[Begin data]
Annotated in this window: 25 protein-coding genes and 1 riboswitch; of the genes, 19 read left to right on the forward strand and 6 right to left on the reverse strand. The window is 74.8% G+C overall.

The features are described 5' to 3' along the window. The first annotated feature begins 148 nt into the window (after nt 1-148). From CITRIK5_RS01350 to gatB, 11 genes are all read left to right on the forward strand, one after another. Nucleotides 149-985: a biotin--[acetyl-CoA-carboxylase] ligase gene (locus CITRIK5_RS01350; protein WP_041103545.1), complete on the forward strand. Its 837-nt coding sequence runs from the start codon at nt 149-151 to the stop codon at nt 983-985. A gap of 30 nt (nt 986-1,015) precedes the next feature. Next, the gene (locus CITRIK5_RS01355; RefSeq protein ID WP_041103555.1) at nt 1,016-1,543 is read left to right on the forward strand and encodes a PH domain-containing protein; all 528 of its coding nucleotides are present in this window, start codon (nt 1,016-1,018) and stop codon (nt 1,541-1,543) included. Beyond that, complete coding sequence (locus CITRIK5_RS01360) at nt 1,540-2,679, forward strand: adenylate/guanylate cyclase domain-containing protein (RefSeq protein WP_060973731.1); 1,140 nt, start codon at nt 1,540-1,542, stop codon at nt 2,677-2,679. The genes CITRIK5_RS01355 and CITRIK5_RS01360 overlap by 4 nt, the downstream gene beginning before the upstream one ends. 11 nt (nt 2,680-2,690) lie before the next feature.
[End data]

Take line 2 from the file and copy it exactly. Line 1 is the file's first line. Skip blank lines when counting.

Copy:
The features are described 5' to 3' along the window. The first annotated feature begins 148 nt into the window (after nt 1-148). From CITRIK5_RS01350 to gatB, 11 genes are all read left to right on the forward strand, one after another. Nucleotides 149-985: a biotin--[acetyl-CoA-carboxylase] ligase gene (locus CITRIK5_RS01350; protein WP_041103545.1), complete on the forward strand. Its 837-nt coding sequence runs from the start codon at nt 149-151 to the stop codon at nt 983-985. A gap of 30 nt (nt 986-1,015) precedes the next feature. Next, the gene (locus CITRIK5_RS01355; RefSeq protein ID WP_041103555.1) at nt 1,016-1,543 is read left to right on the forward strand and encodes a PH domain-containing protein; all 528 of its coding nucleotides are present in this window, start codon (nt 1,016-1,018) and stop codon (nt 1,541-1,543) included. Beyond that, complete coding sequence (locus CITRIK5_RS01360) at nt 1,540-2,679, forward strand: adenylate/guanylate cyclase domain-containing protein (RefSeq protein WP_060973731.1); 1,140 nt, start codon at nt 1,540-1,542, stop codon at nt 2,677-2,679. The genes CITRIK5_RS01355 and CITRIK5_RS01360 overlap by 4 nt, the downstream gene beginning before the upstream one ends. 11 nt (nt 2,680-2,690) lie before the next feature.